Mother’s Day was one of my favorite holidays as a child.
I don’t remember if I made my Mom cute crafts or what kind of card I bought her at the store. What I do remember is this:
Every year we would go to the New Perry Hotel for lunch. Don’t let the name fool you. This place has been the “New” Perry Hotel since 1944. It had actually been in existence since 1894 under a different name, so I guess that’s where the “New” comes from. It is currently under renovation now, so maybe it will be re-opened as the “Newer Perry Hotel.” You gotta love the South ;-).
If you are not blessed enough to live in Georgia and be acquainted with this hotel, in its heyday it was the icon of southern charm and grace. The minute you walked up to its columned exterior you felt special. My Mom, my paternal Grandmother, and I would always get extra dressed up in anticipation of this special event. In fact, it was one of the few times of year I would see my grandmother in a dress and wearing her lovely old jewelry. My Dad always got them each a corsage as well.
In we would go to the fine carpeted and wallpapered rooms to enjoy our four course meal. If it was a good day, we would run into Sam Nunn taking his mom out to lunch. It was like southern magic.
All the food was delicious from the fried chicken to the banana pudding for dessert (not as good as my Grandma’s of course, but delicious). However, my favorite part by far was the little round crunchy bread/crouton like things that came with the chicken soup course. They were like tiny hard round biscuits. I’ve never seen anything like them before or since. Sometimes I ate those almost as a meal unto themselves.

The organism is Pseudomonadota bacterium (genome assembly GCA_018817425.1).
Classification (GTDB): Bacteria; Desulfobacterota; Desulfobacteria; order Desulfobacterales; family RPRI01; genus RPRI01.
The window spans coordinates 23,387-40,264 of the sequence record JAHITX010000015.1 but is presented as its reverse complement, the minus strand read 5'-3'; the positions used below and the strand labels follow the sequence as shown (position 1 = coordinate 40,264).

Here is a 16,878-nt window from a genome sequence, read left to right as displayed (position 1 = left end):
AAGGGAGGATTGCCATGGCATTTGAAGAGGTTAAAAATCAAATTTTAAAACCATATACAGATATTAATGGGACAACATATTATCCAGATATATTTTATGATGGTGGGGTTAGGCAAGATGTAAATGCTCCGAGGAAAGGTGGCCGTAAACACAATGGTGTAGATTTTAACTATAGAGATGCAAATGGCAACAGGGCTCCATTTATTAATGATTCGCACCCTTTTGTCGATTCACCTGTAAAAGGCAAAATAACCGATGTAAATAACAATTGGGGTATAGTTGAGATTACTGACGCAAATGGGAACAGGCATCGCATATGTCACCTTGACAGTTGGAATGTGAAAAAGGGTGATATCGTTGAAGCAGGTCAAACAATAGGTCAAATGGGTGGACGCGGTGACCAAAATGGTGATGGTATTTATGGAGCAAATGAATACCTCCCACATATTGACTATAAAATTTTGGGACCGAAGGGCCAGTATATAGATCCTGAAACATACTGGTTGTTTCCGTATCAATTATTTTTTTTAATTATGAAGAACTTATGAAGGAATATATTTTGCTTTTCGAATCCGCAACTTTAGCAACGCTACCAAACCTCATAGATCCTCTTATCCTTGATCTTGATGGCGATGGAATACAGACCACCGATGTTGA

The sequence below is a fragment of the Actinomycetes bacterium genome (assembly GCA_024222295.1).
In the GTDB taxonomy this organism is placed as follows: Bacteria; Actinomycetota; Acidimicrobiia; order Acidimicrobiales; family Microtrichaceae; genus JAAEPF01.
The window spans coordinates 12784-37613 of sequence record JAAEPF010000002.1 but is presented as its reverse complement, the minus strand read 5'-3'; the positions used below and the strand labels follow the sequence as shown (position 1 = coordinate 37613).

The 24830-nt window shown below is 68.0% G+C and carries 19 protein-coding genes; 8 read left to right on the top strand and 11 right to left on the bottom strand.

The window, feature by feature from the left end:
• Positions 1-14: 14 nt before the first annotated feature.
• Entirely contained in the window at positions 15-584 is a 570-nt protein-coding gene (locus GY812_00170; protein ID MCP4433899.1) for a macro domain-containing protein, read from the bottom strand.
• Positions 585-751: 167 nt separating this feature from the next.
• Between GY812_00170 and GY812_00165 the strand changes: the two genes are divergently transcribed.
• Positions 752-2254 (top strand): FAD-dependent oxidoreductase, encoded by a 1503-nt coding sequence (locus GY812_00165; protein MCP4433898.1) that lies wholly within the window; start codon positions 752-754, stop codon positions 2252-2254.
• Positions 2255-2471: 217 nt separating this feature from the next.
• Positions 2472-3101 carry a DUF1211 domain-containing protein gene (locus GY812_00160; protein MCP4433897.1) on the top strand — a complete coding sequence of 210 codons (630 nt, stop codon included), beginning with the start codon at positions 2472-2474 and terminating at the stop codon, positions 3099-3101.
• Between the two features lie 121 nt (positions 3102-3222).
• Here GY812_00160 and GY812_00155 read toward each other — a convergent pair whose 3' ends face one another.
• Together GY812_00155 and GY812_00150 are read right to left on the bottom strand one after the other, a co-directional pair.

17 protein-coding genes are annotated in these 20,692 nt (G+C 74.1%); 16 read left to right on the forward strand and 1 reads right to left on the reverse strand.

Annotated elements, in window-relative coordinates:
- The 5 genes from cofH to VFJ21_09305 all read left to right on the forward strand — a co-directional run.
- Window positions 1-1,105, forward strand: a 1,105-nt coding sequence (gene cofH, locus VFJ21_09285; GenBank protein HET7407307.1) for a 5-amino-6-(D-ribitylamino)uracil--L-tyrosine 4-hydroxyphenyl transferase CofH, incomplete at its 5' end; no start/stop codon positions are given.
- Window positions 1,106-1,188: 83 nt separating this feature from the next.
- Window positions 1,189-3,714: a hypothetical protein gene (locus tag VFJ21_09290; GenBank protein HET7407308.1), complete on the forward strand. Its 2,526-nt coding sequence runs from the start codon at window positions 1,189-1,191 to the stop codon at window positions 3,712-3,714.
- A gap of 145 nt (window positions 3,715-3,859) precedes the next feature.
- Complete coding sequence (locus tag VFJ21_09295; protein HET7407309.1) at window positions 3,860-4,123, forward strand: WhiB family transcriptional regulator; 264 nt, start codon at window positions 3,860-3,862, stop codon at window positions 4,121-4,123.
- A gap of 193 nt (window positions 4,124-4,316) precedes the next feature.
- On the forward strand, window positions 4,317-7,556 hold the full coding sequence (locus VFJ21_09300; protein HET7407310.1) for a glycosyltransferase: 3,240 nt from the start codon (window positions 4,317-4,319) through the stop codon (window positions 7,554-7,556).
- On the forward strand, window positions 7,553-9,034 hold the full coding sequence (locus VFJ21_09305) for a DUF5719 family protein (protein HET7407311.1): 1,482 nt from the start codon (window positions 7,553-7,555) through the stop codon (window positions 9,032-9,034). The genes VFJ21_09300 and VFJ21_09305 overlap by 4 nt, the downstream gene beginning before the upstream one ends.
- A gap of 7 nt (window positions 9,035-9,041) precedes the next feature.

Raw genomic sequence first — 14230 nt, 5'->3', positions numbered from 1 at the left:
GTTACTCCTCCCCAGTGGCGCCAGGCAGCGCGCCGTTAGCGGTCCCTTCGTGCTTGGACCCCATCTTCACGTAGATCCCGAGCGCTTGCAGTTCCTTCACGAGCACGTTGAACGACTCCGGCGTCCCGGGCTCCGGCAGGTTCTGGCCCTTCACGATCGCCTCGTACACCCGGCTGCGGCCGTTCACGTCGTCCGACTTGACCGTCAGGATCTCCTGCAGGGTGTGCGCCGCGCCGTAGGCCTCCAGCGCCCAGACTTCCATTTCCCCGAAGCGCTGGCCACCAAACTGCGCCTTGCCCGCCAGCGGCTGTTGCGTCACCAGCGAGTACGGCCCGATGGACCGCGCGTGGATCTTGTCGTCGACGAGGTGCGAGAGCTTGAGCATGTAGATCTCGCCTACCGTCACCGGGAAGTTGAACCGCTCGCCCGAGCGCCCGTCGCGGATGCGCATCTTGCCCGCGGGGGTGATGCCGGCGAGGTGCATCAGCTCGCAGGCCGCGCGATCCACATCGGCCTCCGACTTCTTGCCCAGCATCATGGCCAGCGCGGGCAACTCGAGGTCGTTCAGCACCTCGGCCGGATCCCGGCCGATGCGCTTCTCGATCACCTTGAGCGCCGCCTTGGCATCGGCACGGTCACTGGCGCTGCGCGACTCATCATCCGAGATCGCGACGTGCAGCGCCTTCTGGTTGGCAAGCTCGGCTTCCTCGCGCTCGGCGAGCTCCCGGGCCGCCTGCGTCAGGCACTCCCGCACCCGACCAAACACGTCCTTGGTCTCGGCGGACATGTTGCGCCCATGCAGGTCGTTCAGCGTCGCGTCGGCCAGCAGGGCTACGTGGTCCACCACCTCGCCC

After dinner we would stroll around the gardens and take pictures in front of whatever bush was in bloom.
When we were all done, we would shift over to the New Perry Nursing Home (I’m not making this up, that’s really what it was called). Though the New Perry Nursing home lacked carpet and wallpaper, it held in its walls my maternal grandmother, who was more important to me than even Sam Nunn (if you don’t know who Sam Nunn is and why I love him, here you go).
We would all visit with my declining, dementia affected Grandmother and celebrate the gift she was to us.
Then, if it was a pretty day and we still had energy we would head over to the Perry Cemetery (they left the “New” off of this one, I guess with it being a place for the dead and all) and visit the grave of my great-grandmother (my Grandad’s mom) and other such relatives.
When I was a child I just remember this day feeling so special. It felt special to be a girl who would one day be a mom and wear a beautiful corsage. It felt special to take my Mom and Grandma out to lunch so Grandma didn’t have to cook and Mom didn’t have to clean up after. It felt special to be surrounded by all the roots of my family. To see even those roots that lay deep down in the ground. I knew who I was, who I belonged to, and to some degree who I would be.
We have no yearly tradition for Mother’s Day now. I realize I ache for it, whatever it may be. Not just to celebrate me, but to celebrate who we all are together. For I am not enough. And just to celebrate my momhood or my mother’s momhood or my mother-in-law’s or my sister-in-law’s is too tenuous.
What happens when God forbid one of them gets sick and can’t live on their own anymore? I never considered what it must have been like for my mom to see her own mother each year in a nursing home looking worse than the year before. I never considered what it must have been like for my Grandmother to look at the graves of her in-laws and miss her own mom and kin.
No, our lives individually are too fleeting. What we must celebrate is the tree we have all made together. A tree that now spreads as far as China to hold our family’s kin. All we can do is stand in front of this tree and take a snapshot of its beautiful blooms, enjoying what we and God together have made.